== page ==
The two sides started bargaining last June and have had more than 30 sessions but have failed to reach an agreement. Wages and working conditions are major sticking points. The hospital has no official pay scale, according to the union. 

“WVMC can arbitrarily decide what caregivers get paid,” said Kevin Mealy, a spokesman for the nurses association. “There is no transparency.”

He said an average of one in four nurses have left the hospital over the past four years, and that those now on staff are racking up overtime trying to cover open shifts.

The hospital currently has 34 vacancies for registered nurses, Mealy said.

The nurses association blasted the facility in a report published in March, which said that the turnover rate of nurses at Willamette Valley Medical Center rose from 19% in 2018 to 38% last year. 

“These turnover rates are significantly higher than the average … turnover rate (in the western U.S.) of 14.9% and indicate that the nurse-sensitive indicators need to be addressed in order to provide a safe patient care environment for the greater McMinnville community,” the report said.

Besides higher pay, the nurses want better working conditions. They’ve cited safety as a prime concern. Nurses have filed a number of police reports over the past year for assaults and other violence on the job, Mealy said. Many of the attacks have been caused by mental health patients lashing out. 

Langlitz said the hospital does not have enough security officials.

“We see a huge amount of (psychiatric) patients and they are typically in our E.R. a minimum of six hours and upwards of a week at a time, depending on what type of care they need,” Langlitz said. “These patients are getting more and more violent. We've had a lot more nurses having to file charges against patients for assaultive behavior.”

The Lund Report reviewed four police reports filed by Willamette Valley staff last year that were obtained by the union. 

  • On May 5, 2020, police were called twice to the hospital. In the first instance, a patient wrapped a phone cord around her own neck and pushed over several staff computers, the report said. About an hour and a half later, a patient on a 48-hour hold tried to leave the hospital. When staff tried to restrain her, she lashed out with an IV pole then punched a staff member in the face and spit, the report said. 
  • On July 12, 2020, a patient bit a nurse on the wrist, causing bleeding. The nurse was admitted to the hospital for treatment and given antibiotics, the report said.
  • On Sept. 14, 2020, police were called to the hospital over a patient who had to be restrained and medically sedated, the report said. The patient kicked at staff but no one was injured.
  • On Sept. 15, 2020 a patient who was running around the nurses’ station in the ED had to be physically restrained. The patient spit at staff and kicked and punched staff while being restrained to a hospital bed and sedated, the report said.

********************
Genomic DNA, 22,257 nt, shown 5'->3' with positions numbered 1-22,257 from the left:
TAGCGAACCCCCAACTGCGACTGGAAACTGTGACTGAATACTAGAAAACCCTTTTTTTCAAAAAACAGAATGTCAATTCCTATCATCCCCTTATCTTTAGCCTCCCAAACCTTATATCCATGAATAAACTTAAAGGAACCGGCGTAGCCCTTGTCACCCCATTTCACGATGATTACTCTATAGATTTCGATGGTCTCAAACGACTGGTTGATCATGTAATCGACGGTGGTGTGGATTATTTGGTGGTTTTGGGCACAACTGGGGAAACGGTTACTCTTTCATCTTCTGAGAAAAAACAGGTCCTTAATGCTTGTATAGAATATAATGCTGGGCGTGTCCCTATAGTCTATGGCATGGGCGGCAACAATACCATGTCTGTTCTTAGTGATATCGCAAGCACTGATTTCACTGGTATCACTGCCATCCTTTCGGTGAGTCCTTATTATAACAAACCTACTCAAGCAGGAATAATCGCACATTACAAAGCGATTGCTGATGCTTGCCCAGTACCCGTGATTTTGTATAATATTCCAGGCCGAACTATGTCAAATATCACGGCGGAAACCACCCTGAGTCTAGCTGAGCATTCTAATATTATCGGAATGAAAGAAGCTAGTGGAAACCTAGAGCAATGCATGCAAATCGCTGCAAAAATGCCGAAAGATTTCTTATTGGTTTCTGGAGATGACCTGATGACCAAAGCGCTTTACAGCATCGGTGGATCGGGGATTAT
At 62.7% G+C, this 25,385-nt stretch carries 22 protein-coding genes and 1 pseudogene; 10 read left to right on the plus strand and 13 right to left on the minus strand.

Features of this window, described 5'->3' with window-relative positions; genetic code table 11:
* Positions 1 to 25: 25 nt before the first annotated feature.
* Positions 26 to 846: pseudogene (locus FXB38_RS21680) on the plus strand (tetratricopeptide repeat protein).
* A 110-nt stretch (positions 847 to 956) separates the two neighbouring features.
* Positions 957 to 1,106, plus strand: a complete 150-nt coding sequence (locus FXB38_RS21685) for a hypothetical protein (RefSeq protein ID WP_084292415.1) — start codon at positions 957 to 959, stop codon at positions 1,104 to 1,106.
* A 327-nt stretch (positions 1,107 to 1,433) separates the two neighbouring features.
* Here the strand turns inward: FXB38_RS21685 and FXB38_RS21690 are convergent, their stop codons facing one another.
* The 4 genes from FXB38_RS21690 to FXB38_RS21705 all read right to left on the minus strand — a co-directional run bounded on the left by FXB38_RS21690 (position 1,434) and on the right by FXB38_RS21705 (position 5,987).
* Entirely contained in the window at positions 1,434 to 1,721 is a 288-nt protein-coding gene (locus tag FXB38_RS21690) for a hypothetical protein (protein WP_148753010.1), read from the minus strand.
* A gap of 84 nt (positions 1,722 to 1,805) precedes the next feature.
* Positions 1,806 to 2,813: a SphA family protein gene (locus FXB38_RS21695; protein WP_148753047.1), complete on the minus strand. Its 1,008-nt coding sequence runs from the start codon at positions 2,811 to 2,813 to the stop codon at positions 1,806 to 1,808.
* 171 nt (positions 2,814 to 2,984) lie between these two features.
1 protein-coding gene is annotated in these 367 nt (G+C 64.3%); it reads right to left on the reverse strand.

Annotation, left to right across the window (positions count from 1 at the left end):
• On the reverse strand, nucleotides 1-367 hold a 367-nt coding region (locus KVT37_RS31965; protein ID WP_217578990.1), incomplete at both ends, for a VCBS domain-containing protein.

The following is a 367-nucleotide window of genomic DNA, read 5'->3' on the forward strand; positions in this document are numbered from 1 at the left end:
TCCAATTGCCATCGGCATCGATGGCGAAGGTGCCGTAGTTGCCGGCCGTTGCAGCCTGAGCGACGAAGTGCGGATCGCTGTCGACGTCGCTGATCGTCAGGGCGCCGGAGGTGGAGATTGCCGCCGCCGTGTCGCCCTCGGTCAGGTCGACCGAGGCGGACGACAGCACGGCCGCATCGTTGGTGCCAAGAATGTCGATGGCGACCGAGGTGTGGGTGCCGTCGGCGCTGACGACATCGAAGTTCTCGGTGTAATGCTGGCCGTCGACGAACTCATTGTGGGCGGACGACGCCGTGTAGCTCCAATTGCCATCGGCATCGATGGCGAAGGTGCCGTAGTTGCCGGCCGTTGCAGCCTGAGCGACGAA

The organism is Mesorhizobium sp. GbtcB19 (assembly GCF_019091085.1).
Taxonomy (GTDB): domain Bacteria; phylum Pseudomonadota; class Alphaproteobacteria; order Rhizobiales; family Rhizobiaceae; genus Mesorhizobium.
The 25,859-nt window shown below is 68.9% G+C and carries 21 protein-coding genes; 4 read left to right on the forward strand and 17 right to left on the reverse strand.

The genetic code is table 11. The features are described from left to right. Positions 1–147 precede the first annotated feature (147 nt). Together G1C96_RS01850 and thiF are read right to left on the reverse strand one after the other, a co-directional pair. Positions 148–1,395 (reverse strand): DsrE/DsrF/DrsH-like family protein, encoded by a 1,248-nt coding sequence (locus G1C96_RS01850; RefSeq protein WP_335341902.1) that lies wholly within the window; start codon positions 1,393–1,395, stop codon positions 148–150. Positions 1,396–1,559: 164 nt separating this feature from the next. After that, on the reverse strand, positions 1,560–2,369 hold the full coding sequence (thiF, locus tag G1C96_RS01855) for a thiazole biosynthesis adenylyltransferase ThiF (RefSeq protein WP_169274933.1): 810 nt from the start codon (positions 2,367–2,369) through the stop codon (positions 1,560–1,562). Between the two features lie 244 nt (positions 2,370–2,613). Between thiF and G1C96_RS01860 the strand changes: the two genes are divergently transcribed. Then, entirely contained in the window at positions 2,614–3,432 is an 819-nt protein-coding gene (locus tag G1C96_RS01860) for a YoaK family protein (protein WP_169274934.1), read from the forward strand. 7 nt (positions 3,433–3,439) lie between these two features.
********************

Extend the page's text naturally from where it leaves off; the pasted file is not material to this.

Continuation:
Langlitz said nurses also have to deal with cursing patients.

“The amount of verbal abuse that we go through is astronomical,” Langlitz said. “This is something that nurses should not have to deal with.”

As part of the negotiations, the nurses association asked Willamette Valley in 2020 for three year’s worth of internal nurse staffing complaints along with the hospital’s written procedures for who staff are supposed to report concerns. When the hospital refused, the union complained to the National Labor Relations Board. In July, PDF iconan administrative law judge for the board ruled that Willamette Valley Medical Center executives had engaged in unfair labor practices and ordered the hospital to turn over the records.

In a statement, the hospital's administration said: "We appreciate the clarity provided by the NLRB regarding the lawful and appropriate limits of disclosing confidential documents to the union." 

But it's unclear whether the hospital has actually turned over the documents as ordered. The statement said the hospital is negotiating in good faith with the nurses association. "Because we are in active negotiations with the ONA, and out of respect for the confidentiality of this process, we are unable to comment further on the specific items being discussed during ongoing negotiations," the statement said.

With the bargaining dragging on, nurses plan to meet next Thursday in the parking lot of The Diner in McMinnville for a town hall meeting. The event will be part of their effort to put pressure on the hospital to reach a contract.

You can reach Lynne Terry at [email protected] or on Twitter @LynnePDX.

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 Unions are essential. Failed patient care in for-profit hospitals is like failed inmate care in for-profit prisons. Government ownership and nonprofit operation prevent preventable abuse.